Middle East alliances — this month’s Global Minnesota Great Decisions dialogue — have often been between governments ruthlessly ruled by so-called “strongmen.”

But in some areas an even more fundamental force — strong women — are rising despite spiraling violence. Two such women, Dr. Nagham Nawzat Hasan of Iraq and Nihal Naj Ali Al-Awlaqi of Yemen, who were among 14 honored with the State Department’s International Women of Courage Award, visited Minnesota this week to talk about their countries’ crises. Their grit, and gifts, show how much Mideast societies could benefit from fuller participation by women.

Hasan, a gynecologist and activist, was among the first to respond to the horrors inflicted upon her Yazidi community by the Islamic State in Iraq and the Levant (ISIL). Secretary of State John Kerry, referring to those “dark days,” summarized the nihilists’ crimes as he lauded Hasan’s “perseverance in championing the rights of Yazidi women and girls, even in the face of extraordinary adversity.”

Yet the most telling testament to what Yazidis face — especially women — came from Hasan herself. “There are some stories I’m not able to forget,” she said in an interview. With chilling detail she recounted how scores of Yazidi girls and women have been kidnapped, gang-raped, sold as sex slaves, tortured and sometimes eventually killed. Even children are brainwashed into killing or are used as human shields. Many escapees, despite being welcomed back in their communities, attempt suicide. Describing survivors’ “total psychological collapse,” Hasan said that this was not the first attempted genocide against Yazidis, but that previous attempts were in “the Dark Ages and we never expected in the 21st century” such “animalistic behavior.”

Then, reflecting an alliance often overlooked here at home, she thanked America for striking ISIL just in time. “I want to thank the U.S. for the wonderful thing they did for us,” Hasan said. “If it were not for hits from the U.S., the whole Yazidi minority would have been victims of genocide.”

Yazidis have fiercely fought back, too, including some women combatants. “Personally, I salute any woman who fights ISIL from wherever she is, and I consider this honor I have received is not just for me, it is for them, and all the survivors and mothers who have lost their sons in this battle.”

It’s not Mideast alliances, but adversaries that are among the defining dynamics in Yemen’s warfare. But Al-Awlaqi, Yemen’s minister of legal affairs, said in an interview that it’s more complicated than the depiction of an Iran-Saudi Arabia proxy war.

Al-Awlaqi is well-credentialed to decipher the conflict’s complexities. Kerry hailed her as a “breaker of barriers” who helped draft her country’s constitution, is the only woman in the peace talk delegation with Houthi rebels, and is a champion of girls and women.

“I’m a living example of the Arab Spring being a source of empowerment for women,” Al-Awlaqi said. As for the Arab Spring itself, while it’s much maligned by many Western observers surveying the regional chaos, Al-Awlaqi defended its origins while lamenting uneven outcomes. “The root causes for which the Arab Spring came about are noble causes. People have the right to transition to democratic societies, modern societies with equal rights for everybody. But it is unfortunate that the path to this transition was derailed.”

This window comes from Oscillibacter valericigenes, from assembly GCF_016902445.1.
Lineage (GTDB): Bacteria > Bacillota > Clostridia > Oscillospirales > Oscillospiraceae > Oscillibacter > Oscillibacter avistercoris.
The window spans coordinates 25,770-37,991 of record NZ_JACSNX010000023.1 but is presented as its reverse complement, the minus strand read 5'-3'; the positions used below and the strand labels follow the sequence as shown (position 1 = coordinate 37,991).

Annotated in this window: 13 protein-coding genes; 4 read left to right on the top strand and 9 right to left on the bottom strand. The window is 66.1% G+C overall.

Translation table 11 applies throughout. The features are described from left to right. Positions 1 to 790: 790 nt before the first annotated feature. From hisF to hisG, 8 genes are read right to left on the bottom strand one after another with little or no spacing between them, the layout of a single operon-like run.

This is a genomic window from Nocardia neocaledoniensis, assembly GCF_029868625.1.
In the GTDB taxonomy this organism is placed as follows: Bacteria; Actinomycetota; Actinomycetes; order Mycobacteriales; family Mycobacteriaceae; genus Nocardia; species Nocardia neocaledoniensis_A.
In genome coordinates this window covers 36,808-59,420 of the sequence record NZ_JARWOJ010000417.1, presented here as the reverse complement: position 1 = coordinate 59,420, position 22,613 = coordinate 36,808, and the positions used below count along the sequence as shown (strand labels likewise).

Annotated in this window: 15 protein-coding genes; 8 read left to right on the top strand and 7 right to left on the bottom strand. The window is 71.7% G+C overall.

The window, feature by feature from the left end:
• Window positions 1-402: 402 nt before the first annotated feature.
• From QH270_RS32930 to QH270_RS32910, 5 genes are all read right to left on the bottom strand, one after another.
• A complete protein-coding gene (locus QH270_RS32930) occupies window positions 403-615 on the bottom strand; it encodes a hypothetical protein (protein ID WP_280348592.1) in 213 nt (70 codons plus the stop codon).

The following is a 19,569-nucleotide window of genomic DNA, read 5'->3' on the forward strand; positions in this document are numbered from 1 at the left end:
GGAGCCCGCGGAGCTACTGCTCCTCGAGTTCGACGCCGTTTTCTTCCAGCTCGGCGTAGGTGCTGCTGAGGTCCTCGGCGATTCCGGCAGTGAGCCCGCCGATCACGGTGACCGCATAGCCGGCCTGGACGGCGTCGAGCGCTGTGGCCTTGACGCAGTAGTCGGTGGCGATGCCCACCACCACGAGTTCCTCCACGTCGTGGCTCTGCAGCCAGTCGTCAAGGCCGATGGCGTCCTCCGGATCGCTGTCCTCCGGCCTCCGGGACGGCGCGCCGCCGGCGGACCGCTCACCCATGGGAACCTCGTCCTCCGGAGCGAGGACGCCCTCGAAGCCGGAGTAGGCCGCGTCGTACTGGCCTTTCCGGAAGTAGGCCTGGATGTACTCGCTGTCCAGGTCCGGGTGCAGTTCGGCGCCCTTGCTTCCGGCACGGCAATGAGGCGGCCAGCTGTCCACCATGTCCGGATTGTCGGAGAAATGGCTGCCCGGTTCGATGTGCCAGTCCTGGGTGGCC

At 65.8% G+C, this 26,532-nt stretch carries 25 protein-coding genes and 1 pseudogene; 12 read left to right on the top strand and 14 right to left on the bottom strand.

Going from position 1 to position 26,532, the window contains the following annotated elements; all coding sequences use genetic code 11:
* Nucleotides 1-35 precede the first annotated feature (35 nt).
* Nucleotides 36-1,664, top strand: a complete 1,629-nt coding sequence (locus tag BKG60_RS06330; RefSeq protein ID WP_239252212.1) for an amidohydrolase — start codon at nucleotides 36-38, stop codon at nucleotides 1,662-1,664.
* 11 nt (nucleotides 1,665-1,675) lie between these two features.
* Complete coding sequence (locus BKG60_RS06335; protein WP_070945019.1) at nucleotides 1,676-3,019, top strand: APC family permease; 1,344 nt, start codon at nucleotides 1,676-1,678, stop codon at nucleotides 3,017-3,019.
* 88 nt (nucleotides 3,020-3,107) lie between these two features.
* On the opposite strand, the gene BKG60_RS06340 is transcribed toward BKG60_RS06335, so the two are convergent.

This path to democracy and modernity would be advanced by enhancing the role of women, added Al-Awlaqi. “If Yemeni women were empowered, they would contribute socially, politically, economically in the welfare of Yemen.”

Al-Awlaqi also appreciated the U.S. for “supporting the legitimate government in Yemen,” yet she hopes that the Obama administration will exert even more pressure on the Houthis to comply with the latest U.N. resolution.

Both women also appreciated Minnesota’s interconnected internationalism. In particular, Al-Awlaqi, a professor at the University of Aden, lauded the Law School, the Humphrey School of Public Affairs, and programs focused on women’s rights and human rights at the University of Minnesota, while Hasan cited the Center for Victims of Torture as an example of “the humanity and kindness of Minnesotans.”

While thoroughly modern, both women also turned to timeless cultural touchstones to reflect their views.

“As the saying says, ‘a bird has two wings,’ ” said Al-Awlaqi. “One wing is men and one is women. If you have one wing down, the society would fall.”

Neither woman will let her society fall. And Hasan spoke beyond Yazidis in Iraq to the wider world when she said: “This earth, this land belongs to everyone. And everyone of any belief and any religion should have the freedom to live peacefully under the canopy of humanity.”


John Rash is a Star Tribune editorial writer and columnist. The Rash Report can be heard at 8:20 a.m. Fridays on WCCO Radio, 830-AM. On Twitter: @rashreport.


The Star Tribune Editorial Board and Global Minnesota are partners in “Great Decisions,” a monthly dialogue discussing foreign-policy topics. Want to join the conversation? Go to globalminnesota.org.